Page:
Bi-Directional Links Between Social Stress and Inflammation
In addition to my interest in health disparities, I have a complementary line of research that investigates the relationship between stress and health more generally. This area of my work focuses on understanding the bi-directional links between social stress and inflammation. I am particularly interested in inflammation as a biomarker of stress and mechanism linking the social world and health because of its established role in the onset and course of many physical and mental health conditions (e.g., some cancers, cardiovascular disease, diabetes, major depression). Interestingly, while stress can lead to increases in inflammation, recent research suggests that inflammation can also feed back to the brain to influence mood and social behavior. As such, inflammation represents a key physiological process linking the brain and body, and may represent a “final common pathway” linking stress and a number of chronic diseases.
From Brain to Body: Neurocognitive Processes Linking Stress and Inflammation.
One of my most novel findings in this area of research shows that acute stress is linked to changes in the genes that are being expressed in immune cells. Specifically, after going through a stressor involving negative social evaluation, participants showed increased expression of genes involved in inflammation (Muscatell et al., in prep). Interestingly, individuals differed in the degree of gene expression they showed in response to the stressor. In particular, those who showed greater activity in a key threat-related region (i.e., pregenual anterior cingulate cortex) also showed greater changes in inflammatory gene expression. This is the only known study to link neural responses to stress and changes in gene expression, and adds to a growing body of research in “human social genomics” suggesting that exposure to adverse life experiences leads immune cells to over-express genes involved in inflammation, which may lead to disease.
From Body to Brain: Inflammation Causes Increases in Neural Sensitivity to Stress.
On the flip side, I have also investigated how increasing levels of inflammation can influence perceptions of the social world and neural responses to social stress. These studies utilize methods from psychopharmacology to experimentally-induce an inflammatory response by exposing participants to an antigen that causes a safe, time-limited increase in inflammation. Thus, I create a temporary physiological state akin to what individuals suffering from an acute infection are experiencing, and examine how it affects perceptions of the social world and neural reactivity to social threat. This allows me to circumvent the issue of reverse causation that plagues the majority of studies investigating stress and illness, as I have randomly assigned participants to experience a physiological condition often seen in chronic disease, and measured the corresponding changes in stress reactivity.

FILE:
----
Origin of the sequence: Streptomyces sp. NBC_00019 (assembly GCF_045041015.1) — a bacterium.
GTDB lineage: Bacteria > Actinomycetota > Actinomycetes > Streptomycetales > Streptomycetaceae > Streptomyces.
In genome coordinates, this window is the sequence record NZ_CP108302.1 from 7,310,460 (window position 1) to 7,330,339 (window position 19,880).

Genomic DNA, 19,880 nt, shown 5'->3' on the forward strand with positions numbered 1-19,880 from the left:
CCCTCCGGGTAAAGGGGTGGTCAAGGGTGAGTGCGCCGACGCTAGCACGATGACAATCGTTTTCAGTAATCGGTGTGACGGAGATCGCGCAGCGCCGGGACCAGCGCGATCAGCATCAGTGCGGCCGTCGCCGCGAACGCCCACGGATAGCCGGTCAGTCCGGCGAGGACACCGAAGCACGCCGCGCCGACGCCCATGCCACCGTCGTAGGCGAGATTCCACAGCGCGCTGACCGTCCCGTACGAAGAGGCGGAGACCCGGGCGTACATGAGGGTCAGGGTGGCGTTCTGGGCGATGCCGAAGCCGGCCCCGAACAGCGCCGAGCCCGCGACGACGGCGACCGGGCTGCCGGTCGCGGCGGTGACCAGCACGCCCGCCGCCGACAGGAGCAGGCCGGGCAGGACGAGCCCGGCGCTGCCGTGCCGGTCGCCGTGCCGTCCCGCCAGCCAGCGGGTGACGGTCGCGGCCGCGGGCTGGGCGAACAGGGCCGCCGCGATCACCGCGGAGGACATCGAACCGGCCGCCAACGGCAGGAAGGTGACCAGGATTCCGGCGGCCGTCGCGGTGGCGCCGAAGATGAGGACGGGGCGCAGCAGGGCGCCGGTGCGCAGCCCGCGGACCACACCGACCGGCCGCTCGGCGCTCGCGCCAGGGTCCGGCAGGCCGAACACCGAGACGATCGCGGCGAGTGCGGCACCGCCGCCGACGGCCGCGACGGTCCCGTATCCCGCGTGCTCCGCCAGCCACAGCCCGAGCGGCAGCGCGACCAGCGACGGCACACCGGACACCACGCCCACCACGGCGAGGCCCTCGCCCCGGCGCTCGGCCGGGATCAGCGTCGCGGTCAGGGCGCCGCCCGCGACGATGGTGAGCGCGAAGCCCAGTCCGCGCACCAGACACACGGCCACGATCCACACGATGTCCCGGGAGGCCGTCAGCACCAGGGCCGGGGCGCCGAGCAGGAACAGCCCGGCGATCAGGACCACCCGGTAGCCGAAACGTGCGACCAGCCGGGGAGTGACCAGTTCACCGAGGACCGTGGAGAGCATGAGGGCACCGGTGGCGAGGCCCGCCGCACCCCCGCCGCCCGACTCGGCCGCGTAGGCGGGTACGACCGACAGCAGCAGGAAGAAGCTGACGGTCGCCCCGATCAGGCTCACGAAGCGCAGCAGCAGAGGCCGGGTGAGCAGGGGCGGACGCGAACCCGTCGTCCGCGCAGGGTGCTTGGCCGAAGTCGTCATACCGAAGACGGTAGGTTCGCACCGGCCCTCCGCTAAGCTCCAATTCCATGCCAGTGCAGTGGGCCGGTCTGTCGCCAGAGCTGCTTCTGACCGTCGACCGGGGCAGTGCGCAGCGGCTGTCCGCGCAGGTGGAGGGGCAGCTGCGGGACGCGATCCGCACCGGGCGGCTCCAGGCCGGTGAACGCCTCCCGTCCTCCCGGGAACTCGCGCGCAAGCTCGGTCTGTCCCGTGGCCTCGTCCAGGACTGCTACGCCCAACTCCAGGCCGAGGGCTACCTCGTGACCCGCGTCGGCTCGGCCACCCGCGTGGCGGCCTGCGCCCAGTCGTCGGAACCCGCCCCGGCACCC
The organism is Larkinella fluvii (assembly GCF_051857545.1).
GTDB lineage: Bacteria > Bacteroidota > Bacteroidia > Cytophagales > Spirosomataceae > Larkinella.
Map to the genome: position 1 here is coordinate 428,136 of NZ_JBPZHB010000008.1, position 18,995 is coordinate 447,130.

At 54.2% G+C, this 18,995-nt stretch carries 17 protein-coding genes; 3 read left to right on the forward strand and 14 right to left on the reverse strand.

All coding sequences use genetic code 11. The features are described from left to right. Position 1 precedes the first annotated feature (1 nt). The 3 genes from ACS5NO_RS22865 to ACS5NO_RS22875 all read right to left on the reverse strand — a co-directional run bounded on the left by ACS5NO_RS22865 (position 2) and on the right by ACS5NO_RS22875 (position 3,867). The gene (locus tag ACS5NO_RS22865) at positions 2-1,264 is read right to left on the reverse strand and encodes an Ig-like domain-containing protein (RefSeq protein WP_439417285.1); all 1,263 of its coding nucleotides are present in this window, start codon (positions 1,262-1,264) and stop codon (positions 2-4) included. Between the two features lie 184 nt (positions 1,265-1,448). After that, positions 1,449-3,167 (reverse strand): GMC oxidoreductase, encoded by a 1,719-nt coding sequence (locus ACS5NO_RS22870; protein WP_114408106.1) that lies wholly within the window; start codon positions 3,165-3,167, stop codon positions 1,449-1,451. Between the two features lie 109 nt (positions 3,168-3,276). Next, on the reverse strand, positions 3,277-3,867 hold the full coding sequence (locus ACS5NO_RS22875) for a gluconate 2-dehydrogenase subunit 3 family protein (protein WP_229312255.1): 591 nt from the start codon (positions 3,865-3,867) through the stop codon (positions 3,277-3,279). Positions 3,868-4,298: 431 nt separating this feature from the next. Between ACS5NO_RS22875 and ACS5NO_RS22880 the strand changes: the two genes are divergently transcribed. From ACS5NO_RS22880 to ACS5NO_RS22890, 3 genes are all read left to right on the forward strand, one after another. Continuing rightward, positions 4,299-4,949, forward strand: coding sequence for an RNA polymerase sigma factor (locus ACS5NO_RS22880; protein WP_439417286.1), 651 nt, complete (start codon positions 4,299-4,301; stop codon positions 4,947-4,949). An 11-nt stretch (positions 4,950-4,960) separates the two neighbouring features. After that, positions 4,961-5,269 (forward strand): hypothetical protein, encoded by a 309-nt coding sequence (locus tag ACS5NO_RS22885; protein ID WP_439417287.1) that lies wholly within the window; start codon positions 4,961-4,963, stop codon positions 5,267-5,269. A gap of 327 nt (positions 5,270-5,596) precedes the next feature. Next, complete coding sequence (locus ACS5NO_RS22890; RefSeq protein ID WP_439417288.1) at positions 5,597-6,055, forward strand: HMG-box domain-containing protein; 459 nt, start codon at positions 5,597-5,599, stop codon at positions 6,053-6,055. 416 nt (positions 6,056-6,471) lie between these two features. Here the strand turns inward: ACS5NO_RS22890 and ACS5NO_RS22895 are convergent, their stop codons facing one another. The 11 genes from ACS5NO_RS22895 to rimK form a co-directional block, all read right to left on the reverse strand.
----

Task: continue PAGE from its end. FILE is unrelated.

Results from this study have proved informative, and in some cases, surprising. For example, I found that individuals exposed to an inflammatory challenge showed greater threat-related neural activity in response to receiving negative social feedback (Muscatell et al., under review). This makes good sense: While in a vulnerable physiological state akin to sickness, one needs to be especially attuned to potential threats in the environment. More surprisingly, I also found that elevated inflammation was associated with greater reward-related neural activity in response to receiving positive feedback (Muscatell et al., under review). In other words, when levels of inflammation are heightened, the brain is also more sensitive to friendly, supportive information, thus suggesting a possible mechanism underlying the effects of social support and connection on disease outcomes. Together, these findings help shed light on the neural and psychological changes that take place when levels of inflammation are elevated, such as in chronic disease states or among individuals with low SES.